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Over 15 years ago, I had a vendor that we were leaving do the following:

1) Remove box labels, claiming that the labels belonged to them, not us. (I'm 
not clear on what they planned to do with the labels, once removed.)
2) Call the new vendor and tell them that boxes were ready for pickup, then tell 
the pick up driver that they had no idea what they were there for.
3) Wrap all the pallets with black shrink wrap.
4) Face any identifiers (and the labels once we told them to knock off the 
monkey business with the labels) to the inside of pallet stacks.
5) Overstack the pallets so that the lightly loaded bottom boxes were all 
crushed.
6) Send us boxes that belonged to other customers, even though they had numbers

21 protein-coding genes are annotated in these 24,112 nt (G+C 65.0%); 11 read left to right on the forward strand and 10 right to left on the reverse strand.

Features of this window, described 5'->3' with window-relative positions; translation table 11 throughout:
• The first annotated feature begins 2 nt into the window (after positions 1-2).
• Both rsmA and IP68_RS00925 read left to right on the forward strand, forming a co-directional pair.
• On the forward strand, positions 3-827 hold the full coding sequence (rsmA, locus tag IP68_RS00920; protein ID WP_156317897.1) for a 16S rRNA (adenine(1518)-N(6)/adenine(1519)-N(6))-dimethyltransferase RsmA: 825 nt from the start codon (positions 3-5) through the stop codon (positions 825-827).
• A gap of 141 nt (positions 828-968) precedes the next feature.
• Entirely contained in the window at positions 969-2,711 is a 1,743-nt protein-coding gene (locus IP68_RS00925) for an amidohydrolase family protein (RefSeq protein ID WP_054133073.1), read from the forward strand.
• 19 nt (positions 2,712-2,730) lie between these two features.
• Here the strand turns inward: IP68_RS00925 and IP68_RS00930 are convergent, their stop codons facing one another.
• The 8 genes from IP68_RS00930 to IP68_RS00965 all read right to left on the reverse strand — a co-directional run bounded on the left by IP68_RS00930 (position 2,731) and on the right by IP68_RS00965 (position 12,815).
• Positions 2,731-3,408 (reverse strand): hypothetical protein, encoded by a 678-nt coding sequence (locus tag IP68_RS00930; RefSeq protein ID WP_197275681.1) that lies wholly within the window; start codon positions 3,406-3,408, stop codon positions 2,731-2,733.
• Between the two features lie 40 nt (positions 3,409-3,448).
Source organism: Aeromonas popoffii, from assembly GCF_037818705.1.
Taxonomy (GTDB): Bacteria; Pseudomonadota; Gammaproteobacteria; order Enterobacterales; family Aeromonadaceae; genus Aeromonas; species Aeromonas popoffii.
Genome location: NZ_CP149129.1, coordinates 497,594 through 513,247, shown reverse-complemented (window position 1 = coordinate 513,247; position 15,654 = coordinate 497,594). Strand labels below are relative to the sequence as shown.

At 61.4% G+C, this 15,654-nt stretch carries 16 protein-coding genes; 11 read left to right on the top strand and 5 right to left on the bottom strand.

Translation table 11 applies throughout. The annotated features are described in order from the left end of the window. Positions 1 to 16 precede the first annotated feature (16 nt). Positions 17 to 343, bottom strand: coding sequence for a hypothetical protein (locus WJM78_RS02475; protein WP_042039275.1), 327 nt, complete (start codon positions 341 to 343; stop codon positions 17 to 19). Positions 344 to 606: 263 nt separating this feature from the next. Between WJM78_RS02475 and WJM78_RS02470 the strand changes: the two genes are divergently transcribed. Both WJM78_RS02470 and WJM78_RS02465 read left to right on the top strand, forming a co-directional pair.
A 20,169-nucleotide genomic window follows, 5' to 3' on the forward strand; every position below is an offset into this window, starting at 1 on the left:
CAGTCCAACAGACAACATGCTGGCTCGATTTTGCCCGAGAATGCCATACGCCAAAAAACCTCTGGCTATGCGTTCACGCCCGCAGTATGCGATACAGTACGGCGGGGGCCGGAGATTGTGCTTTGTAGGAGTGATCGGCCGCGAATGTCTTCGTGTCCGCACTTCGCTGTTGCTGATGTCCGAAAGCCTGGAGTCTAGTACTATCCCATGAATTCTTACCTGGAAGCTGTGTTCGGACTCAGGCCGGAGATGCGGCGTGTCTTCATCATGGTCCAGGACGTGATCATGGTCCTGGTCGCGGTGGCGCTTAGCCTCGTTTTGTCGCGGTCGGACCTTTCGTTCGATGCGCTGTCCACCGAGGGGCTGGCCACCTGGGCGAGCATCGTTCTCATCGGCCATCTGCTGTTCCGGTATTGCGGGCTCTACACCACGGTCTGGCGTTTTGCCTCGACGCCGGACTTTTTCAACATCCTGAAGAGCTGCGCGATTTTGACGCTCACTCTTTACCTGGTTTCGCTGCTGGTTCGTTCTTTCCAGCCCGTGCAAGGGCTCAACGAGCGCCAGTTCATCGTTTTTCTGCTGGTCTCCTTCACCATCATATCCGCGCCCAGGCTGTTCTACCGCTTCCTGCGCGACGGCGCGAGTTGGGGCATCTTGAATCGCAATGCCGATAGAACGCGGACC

in our inventory.
7) Send us boxes that belonged to other customer and were not in our inventory.
8) Fail to send us boxes that had never been checked out and had locations in 
their system.


The vendor was not a major vendor. The new vendor's company was less than a mile 
away and had been founded by people from the vendor we were leaving, so this was 
sort of personal. A very strong letter from the lawyers at my employer convinced 
them that they ought to cooperate and play nice.

The sad part (for the vendor we were leaving) was that leaving them was totally 
a business decision. Up to that point, we had no issues with them. We had 
acquired a company using the old vendor and that contract was month to month. We 
already had boxes at the new vendor and we were considering the old vendor for a 
new RFP when the contract was up. That didn't happen.

 Patrick Cunningham, CRM, FAI
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"Perpetual optimism is a force multiplier." 
-- Colin Powell

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